Developer Canvas is a web-based prototype that demonstrates the power of visualizing and organizing artifacts in the software development lifecycle, on a zoomable, pannable canvas surface. The main design concept was leveraging spatial memory and semantic zoom in the workspace, to more efficiently comprehend, navigate and recall an individual's content.
From the business standpoint, the prototype was used to better understand the product opportunity for tools that brought multiple team roles together in a single dashboard experience (developers, designers, product managers, operations, sales/marketing, etc), as well as address the urgent need to modernize our current product experiences to be more modular and fit-to-purpose and opposed to monolithic.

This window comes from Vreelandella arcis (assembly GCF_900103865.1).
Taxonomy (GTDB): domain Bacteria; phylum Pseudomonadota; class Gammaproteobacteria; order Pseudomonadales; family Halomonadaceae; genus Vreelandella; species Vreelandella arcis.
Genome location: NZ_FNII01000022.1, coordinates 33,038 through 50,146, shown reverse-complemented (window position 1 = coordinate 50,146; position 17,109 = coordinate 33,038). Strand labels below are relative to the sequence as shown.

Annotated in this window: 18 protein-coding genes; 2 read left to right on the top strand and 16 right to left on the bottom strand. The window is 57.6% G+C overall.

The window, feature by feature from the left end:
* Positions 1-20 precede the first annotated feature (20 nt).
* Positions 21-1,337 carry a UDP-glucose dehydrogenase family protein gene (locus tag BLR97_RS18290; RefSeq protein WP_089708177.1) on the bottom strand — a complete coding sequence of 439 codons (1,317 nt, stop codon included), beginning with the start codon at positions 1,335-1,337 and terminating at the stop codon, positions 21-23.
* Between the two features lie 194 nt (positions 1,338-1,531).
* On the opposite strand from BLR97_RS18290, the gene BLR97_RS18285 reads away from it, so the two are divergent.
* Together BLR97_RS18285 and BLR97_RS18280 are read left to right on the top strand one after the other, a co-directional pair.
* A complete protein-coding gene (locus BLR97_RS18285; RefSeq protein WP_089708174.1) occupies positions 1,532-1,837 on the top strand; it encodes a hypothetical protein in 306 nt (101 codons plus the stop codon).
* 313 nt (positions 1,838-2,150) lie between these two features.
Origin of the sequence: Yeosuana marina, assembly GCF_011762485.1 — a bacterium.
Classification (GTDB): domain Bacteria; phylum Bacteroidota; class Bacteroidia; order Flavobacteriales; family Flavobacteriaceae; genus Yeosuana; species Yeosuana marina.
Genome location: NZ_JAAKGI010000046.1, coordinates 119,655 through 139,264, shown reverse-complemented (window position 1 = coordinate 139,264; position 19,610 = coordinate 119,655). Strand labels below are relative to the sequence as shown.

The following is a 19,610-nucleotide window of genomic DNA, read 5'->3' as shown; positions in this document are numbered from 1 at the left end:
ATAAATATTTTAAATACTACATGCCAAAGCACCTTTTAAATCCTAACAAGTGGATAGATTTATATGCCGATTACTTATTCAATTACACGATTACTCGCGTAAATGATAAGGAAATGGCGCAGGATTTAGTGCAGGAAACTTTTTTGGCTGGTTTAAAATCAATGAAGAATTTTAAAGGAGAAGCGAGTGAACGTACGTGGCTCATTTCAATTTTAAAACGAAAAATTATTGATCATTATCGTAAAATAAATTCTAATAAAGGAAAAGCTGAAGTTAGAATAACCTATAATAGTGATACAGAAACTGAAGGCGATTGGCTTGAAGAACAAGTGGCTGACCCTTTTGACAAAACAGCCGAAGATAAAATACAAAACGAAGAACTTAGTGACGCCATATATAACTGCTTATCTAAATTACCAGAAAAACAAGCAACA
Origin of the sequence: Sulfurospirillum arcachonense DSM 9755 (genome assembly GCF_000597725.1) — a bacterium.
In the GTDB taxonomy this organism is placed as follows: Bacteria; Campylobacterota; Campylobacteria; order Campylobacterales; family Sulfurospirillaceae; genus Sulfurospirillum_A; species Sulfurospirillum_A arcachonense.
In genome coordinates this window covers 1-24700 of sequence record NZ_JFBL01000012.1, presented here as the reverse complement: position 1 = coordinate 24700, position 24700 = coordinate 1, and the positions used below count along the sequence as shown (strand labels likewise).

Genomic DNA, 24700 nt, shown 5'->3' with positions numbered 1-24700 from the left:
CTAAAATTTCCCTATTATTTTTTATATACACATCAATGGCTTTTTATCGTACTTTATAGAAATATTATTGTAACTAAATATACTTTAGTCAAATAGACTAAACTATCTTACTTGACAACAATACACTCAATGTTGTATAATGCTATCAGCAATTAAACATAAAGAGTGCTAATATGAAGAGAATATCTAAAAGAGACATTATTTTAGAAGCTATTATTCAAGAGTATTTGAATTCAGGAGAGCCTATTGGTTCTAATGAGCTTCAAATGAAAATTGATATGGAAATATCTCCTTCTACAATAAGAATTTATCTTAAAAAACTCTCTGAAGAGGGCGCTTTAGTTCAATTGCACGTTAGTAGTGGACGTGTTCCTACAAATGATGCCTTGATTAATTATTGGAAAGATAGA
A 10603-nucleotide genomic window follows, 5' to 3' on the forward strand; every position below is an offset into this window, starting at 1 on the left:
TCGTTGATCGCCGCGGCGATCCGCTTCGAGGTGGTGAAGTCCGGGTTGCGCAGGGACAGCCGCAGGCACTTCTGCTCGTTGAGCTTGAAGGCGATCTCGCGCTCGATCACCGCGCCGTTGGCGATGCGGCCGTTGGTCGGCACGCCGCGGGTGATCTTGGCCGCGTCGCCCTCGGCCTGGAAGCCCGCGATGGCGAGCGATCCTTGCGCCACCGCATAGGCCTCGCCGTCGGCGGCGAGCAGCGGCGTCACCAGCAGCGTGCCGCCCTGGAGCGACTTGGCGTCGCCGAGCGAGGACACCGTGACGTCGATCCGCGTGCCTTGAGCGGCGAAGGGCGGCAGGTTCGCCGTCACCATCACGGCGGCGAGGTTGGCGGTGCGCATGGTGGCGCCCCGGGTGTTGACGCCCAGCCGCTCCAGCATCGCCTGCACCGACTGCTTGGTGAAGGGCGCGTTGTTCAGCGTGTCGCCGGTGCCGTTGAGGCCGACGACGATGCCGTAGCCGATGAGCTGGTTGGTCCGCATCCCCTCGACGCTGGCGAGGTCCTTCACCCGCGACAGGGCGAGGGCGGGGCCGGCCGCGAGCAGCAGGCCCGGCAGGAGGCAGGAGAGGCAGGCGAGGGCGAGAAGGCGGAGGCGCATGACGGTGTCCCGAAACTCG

The workspace was divided into multiple canvas stacked on each other, allowing the developer to go down and up the stack depending on the task at hand. Potential tasks included:
- Reviewing the overall health of the product in-development against triage, backlogs and social media
- Creating and managing working sets of files that represented high-level work such as fixing a bug or implementing a feature
- Authoring and deploying code straight from the browser
We also played around with universal search across all lifecyle artifacts, along with deep integration with communication tools like Skype. The intent here was to allow the developer to see the relationships between documents across multiple services at-a-glance and also be able to quickly jump into conversations with context.
I collaborated with a few other designers and researchers to create the prototype, building upon a large amount of envisioning work done in prior years. The code was written in HTML and CSS, along with jQuery and the Monaco Editor.
The prototype was well-received by folks across the organization. While its current form never became a full-blown product, many of the concepts influenced the design direction of future products, such as Visual Studio Code and Visual Studio Team Services.